Four support staff for the British team at last week’s Cyclo-Cross World Championships in the Netherlands have apologised after “inappropriate” photos were posted on social media.
The images, obtained by the BBC, show the individuals – who were working for British Cycling on a freelance basis – posing in GB kit with a piece of paper displaying the phrase “Full Mongo”.
‘Mongo’ is a derogatory reference to someone with Down’s Syndrome.
In another post, one of the support team also referred to two of his colleagues as “mongos”.
British Cycling confirmed to BBC Sport that “a member of the public” made them aware of the post.
“We immediately notified the individual, who apologised and took down the post,” read a statement. “The other individuals involved have also apologised.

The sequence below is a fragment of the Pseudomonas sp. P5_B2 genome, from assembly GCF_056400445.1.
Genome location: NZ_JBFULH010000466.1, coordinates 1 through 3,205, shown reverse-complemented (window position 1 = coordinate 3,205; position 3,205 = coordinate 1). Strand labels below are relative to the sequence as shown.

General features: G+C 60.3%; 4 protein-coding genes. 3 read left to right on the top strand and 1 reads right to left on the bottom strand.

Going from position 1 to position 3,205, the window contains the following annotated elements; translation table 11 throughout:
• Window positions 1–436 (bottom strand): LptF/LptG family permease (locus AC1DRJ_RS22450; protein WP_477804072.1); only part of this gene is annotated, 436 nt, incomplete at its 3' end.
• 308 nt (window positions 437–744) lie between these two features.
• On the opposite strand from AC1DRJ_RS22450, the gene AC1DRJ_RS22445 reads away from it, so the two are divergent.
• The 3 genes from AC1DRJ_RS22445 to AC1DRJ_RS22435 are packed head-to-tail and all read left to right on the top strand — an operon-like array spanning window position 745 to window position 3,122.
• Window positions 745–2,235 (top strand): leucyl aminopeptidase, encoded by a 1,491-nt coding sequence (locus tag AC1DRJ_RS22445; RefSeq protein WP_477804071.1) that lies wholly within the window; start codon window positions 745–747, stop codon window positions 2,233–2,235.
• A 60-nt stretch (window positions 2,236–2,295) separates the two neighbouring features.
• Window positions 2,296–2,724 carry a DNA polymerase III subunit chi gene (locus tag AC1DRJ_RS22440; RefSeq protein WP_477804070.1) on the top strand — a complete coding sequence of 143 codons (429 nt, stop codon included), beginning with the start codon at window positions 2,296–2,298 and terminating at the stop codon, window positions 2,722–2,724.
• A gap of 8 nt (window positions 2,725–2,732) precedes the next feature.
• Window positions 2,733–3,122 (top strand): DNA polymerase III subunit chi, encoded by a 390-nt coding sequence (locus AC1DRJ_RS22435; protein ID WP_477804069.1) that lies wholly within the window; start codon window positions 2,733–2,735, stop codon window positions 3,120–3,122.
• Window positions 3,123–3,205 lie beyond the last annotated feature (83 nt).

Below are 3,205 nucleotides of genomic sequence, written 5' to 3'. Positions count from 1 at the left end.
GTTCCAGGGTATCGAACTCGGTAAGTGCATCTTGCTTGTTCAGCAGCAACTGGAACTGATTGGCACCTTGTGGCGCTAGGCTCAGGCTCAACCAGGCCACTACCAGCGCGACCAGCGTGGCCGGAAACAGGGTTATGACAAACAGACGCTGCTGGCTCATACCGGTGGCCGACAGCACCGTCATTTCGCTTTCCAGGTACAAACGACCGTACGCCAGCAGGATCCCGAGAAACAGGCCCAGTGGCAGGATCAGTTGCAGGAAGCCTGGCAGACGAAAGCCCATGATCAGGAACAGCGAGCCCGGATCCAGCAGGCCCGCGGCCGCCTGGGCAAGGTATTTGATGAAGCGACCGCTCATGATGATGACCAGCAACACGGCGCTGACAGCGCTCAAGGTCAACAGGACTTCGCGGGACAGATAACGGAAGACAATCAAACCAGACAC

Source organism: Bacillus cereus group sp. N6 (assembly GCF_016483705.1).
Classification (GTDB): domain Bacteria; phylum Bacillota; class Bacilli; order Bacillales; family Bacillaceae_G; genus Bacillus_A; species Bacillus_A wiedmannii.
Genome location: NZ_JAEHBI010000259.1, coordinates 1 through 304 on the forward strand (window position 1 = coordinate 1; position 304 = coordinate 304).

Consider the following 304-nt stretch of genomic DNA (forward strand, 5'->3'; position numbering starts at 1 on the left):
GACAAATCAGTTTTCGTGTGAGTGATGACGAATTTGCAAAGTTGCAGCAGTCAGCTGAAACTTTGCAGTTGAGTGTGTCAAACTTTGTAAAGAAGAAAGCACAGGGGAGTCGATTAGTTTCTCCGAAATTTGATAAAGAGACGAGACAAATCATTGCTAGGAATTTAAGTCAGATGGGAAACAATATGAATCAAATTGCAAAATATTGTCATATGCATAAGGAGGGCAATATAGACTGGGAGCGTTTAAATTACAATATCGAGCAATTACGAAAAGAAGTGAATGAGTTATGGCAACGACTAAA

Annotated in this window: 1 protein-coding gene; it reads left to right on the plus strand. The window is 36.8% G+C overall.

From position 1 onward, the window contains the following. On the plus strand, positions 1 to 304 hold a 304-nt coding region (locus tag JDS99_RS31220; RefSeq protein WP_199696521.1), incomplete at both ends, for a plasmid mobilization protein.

“All team staff and riders have been reminded of their responsibilities with regards to the use of social media. British Cycling unreservedly condemns discriminatory behaviour of any kind.”
Britain enjoyed a successful World Championships in Valkenburg, with Ben Tulett claiming the junior men’s title and Evie Richards retaining her Women’s Under-23 crown.
But the revelations are another blow to British Cycling as it attempts to repair its reputation and overhaul its culture after a series of scandals.
In 2016, the organisation’s former technical director Shane Sutton was suspended pending a formal investigation into accusations that he called Paralympic cyclists in the British squad “gimps” and “wobblies”.
He denied the allegations.
British Cycling recently appointed a new chairman Frank Slevin, who said he wanted to “draw a line” after the controversies of the past two years.